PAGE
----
Capital IdeasTM

Investment insights from Capital Group

Fixed Income
Is the long-term case for emerging market debt still intact?
Kirstie Spence
Portfolio Manager
Koon Chow
Investment Analyst

2022 was a difficult year for fixed income in general, including emerging market debt, amid high inflation and aggressive rate hikes by central banks. While the global backdrop remains a headwind for emerging markets, relatively strong macroeconomic fundamentals in the major EM countries, combined with high starting yields and undervalued exchange rates within local currency debt should provide a buffer to any further volatility. As the chart below shows, two-year returns have been historically positive when yields reach 6.7% or higher.

EM yields may indicate an attractive entry point
Medium term (2-year) forward return when EM yields have peaked above 6.7%

EM yields may indicate an attractive entry point

Past results are not a guarantee of future results.
Data as at 28 February 2023 in USD terms. Yield-to-worst (YTW) and forward returns callouts shown are for 50% JPMorgan EMBI Global Diversified Index / 50% JPMorgan GBI-EM Global Diversified Index. Callout dates for >6.7% yield shown: May 2010, September 2015, December 2015, October 2018, November 2018 and December 2018. Forward returns based on annualised returns. Sources: Bloomberg, JPMorgan, Morningstar

Moreover, it is helpful to remember that while the current volatility in the markets can feel overwhelming, EM debt has developed into a large and diversified universe, with various instruments available to investors to position for various risks. As was the case with the Russia-Ukraine war, investors were able to rotate their portfolios towards less impacted regions and the same can be done around the current banking sector volatility.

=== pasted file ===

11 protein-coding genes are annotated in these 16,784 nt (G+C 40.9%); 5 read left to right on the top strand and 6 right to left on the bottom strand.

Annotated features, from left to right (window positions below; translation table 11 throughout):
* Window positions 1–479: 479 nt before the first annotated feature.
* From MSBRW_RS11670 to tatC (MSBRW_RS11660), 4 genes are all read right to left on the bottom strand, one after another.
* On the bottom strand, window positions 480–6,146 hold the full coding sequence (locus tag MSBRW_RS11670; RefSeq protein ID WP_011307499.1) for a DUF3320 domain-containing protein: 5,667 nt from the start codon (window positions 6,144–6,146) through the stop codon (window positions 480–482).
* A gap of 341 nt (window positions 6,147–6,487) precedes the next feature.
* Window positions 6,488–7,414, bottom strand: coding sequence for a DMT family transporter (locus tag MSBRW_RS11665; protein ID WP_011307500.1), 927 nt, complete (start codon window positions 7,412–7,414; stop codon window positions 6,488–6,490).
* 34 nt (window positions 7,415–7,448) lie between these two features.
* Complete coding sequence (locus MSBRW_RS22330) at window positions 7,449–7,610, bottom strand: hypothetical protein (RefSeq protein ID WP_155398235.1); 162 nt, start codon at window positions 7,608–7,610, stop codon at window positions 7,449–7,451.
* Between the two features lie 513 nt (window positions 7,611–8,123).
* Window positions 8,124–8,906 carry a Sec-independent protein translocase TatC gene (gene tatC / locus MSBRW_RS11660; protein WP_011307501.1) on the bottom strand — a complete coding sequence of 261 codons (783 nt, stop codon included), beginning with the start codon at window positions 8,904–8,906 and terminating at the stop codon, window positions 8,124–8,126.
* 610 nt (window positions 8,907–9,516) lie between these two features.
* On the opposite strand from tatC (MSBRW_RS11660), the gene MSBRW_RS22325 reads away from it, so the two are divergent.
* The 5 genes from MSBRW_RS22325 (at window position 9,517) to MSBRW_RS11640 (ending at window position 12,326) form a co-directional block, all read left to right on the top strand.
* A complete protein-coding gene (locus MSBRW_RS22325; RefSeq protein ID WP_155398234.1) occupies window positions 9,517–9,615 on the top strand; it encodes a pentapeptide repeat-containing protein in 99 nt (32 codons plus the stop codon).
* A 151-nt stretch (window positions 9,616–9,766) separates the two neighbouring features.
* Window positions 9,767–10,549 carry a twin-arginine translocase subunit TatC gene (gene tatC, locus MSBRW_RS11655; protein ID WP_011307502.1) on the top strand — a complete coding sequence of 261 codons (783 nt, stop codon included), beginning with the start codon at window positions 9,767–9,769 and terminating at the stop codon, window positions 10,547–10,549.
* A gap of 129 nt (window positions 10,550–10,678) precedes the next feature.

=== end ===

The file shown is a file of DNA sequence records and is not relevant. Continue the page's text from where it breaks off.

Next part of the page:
Kirstie Spence is a fixed income portfolio manager at Capital Group. She has 27 years of investment industry experience, all with Capital Group. She holds a master’s degree with honours in German and international relations from the University of St. Andrews, Scotland. Kirstie is based in London.

Koon Chow is a fixed income investment analyst at Capital Group with research responsibility for China and emerging Asian sovereigns focusing on both eurobond and local currency instruments. He holds a master's degree in economics for development from Oxford University and a bachelor's degree in economics from Cambridge University. Koon is based in Singapore.

Past results are not a guarantee of future results. The value of investments and income from them can go down as well as up and you may lose some or all of your initial investment. This information is not intended to provide investment, tax or other advice, or to be a solicitation to buy or sell any securities.

Statements attributed to an individual represent the opinions of that individual as of the date published and do not necessarily reflect the opinions of Capital Group or its affiliates. All information is as at the date indicated unless otherwise stated. Some information may have been obtained from third parties, and as such the reliability of that information is not guaranteed.

Capital Group manages equity assets through three investment groups. These groups make investment and proxy voting decisions independently. Fixed income investment professionals provide fixed income research and investment management across the Capital organization; however, for securities with equity characteristics, they act solely on behalf of one of the three equity investment groups.